2009/07/02

Tea Movies

Last week I was able to view 3 movies I know of that have tea as the theme - sort of.

There is a Chinese movie called "Tea Love" or 茶恋. It seems to be a Mainland China production about the life-story of Lu Yu. Now such a movie would seem exciting right? Yeah, but this movie wasn't the best. There were so many details left out about Lu Yu's life that the whole movie really gives you no sense of his importance or who he is exactly. All in all, boring. I wish there were a better, newer production with a bigger budget.

There is also a Japanese movie called "Rikyu" or 利休. Exactly the same as the "Tea Love" movie - a life story about Japanese Tea Master Sen no Rikyu. And also equally boring. And exactly no sense of his importance and contribution to tea. At least from reading the subtitles, that's the impression I get.

There is a relatively newer production called Tea Fight or 斗茶. Now this is a movie worth watching. And I would watch it over and over again. The story premise is kind of dumb though. But I totally get it. Lots of interesting characters, and actually a few good lines in there. The dialog switches back and forth between Mandarin and Japanese. All in all, a cool tea movie. Hope there are more tea movies soon like this one.

5 comments:

Jason Witt said...

There are two Western documentaries on tea: "The Meaning of Tea" and "All in this Tea." Then there's "The Renaissance of Tea" which is from Teance and is a video about tea preparation. Finally don't forget Disney's "Alice in Wonderland." That's a classic.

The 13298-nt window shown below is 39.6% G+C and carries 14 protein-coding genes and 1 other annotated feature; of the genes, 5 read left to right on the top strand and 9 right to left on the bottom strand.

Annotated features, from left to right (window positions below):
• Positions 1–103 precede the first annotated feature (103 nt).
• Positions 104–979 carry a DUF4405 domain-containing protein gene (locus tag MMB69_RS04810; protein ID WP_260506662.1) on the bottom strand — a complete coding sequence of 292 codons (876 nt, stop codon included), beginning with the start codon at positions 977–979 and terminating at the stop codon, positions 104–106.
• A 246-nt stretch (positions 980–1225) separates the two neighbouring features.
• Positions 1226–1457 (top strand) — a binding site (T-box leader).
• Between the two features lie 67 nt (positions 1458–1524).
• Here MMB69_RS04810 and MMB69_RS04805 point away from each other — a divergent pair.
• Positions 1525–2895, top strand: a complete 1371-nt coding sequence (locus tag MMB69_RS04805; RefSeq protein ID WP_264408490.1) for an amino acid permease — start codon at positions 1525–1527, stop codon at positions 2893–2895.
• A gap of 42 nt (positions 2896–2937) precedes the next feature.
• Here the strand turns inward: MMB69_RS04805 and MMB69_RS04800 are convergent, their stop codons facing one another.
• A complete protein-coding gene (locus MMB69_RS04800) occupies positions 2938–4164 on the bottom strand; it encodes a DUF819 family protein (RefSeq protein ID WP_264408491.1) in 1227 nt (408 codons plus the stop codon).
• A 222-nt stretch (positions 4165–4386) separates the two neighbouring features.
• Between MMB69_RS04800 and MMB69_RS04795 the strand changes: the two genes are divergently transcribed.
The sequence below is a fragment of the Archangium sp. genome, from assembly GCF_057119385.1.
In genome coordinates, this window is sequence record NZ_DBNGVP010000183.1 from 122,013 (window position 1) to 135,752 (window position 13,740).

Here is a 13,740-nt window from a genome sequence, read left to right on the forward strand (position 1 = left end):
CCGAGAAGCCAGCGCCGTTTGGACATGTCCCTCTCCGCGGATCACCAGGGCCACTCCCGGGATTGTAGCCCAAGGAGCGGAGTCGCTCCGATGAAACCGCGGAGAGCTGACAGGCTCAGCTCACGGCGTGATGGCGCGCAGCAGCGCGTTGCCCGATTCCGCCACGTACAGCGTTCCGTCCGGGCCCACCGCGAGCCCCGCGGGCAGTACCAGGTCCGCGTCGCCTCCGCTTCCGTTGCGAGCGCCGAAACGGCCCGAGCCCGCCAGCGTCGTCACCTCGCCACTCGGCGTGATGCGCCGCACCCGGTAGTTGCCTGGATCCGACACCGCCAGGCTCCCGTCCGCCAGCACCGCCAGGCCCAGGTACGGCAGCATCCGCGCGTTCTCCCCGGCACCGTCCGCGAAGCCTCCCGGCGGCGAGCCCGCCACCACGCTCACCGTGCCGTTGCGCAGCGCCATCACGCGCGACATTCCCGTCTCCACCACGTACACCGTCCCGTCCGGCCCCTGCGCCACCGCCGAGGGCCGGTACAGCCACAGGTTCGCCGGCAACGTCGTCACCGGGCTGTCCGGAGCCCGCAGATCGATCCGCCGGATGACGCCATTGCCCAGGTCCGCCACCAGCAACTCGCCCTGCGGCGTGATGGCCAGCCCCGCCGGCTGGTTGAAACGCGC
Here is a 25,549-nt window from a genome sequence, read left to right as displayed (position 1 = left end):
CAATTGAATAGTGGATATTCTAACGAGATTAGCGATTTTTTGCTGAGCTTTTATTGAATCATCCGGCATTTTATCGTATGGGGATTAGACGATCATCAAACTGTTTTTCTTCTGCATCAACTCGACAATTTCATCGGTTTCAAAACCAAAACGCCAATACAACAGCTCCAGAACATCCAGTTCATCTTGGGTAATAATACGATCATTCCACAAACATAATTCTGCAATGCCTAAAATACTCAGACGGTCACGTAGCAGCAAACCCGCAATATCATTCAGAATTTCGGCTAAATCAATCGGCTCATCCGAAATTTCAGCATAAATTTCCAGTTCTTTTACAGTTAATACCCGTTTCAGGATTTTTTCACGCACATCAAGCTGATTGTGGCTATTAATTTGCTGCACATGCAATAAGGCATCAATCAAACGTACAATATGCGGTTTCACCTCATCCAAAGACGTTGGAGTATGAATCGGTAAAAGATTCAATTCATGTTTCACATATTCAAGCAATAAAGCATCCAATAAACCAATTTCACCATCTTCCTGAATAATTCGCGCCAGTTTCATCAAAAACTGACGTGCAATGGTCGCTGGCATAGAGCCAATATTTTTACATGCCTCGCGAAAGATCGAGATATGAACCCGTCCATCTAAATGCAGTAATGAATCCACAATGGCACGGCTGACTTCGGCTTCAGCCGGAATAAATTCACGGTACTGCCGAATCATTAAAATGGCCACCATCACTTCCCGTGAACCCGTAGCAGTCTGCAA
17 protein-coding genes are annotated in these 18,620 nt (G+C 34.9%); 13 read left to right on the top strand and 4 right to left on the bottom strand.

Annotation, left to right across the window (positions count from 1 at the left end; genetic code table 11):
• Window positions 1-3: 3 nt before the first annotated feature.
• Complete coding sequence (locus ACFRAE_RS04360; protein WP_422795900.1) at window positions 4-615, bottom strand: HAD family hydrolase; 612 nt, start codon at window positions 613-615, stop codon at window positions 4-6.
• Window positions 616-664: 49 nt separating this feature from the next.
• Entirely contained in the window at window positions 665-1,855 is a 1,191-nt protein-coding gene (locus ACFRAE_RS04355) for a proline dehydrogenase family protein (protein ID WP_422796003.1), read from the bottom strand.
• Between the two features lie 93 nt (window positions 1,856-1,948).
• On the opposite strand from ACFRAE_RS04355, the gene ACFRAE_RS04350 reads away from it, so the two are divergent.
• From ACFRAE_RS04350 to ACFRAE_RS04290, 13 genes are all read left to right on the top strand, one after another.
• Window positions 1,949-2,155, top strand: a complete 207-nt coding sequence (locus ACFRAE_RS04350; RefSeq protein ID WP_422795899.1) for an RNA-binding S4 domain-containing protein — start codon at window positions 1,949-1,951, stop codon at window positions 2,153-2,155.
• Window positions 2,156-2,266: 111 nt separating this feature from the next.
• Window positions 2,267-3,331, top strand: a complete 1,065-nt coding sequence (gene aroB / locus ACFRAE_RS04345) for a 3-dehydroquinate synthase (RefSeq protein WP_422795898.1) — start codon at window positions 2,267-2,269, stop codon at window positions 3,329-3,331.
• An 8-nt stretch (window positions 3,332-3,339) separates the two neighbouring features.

Houstoninwa said...

Hi Warren,

I haven't seen any movies about tea, but my husband and I just made two music videos if that helps! They are for the Calm-a-Sutra scholarship competition.

We'd love to hear what you think.
From YouTube:
The Teacup Tango: http://www.youtube.com/watch?v=HOmoshHoQU0

The Scale of Tea: http://www.youtube.com/watch?v=T4VFblIDgNI


Sincerely,
Elizabeth Hill

Emilie @ Infusions of Tea said...

"Rikyu" may be due for an update, but I think it effectively dramatizes the tumultuous relationship between Sen no Rikyu and the current Japanese daimyo, Toyotomi Hideyoshi. Hideyoshi was flashy and insecure, while Rikyu, as his advisor and confidant, promoted tea through understated and humble elegance. The movie covered a lot of famous events, including Rikyu's final act of seppuku where he uttered his most famous last words. For a student of Japanese tea, I would recommend the movie.

Jason: Right on with your recommendations as well, and the one for "Alice" really made me smile!

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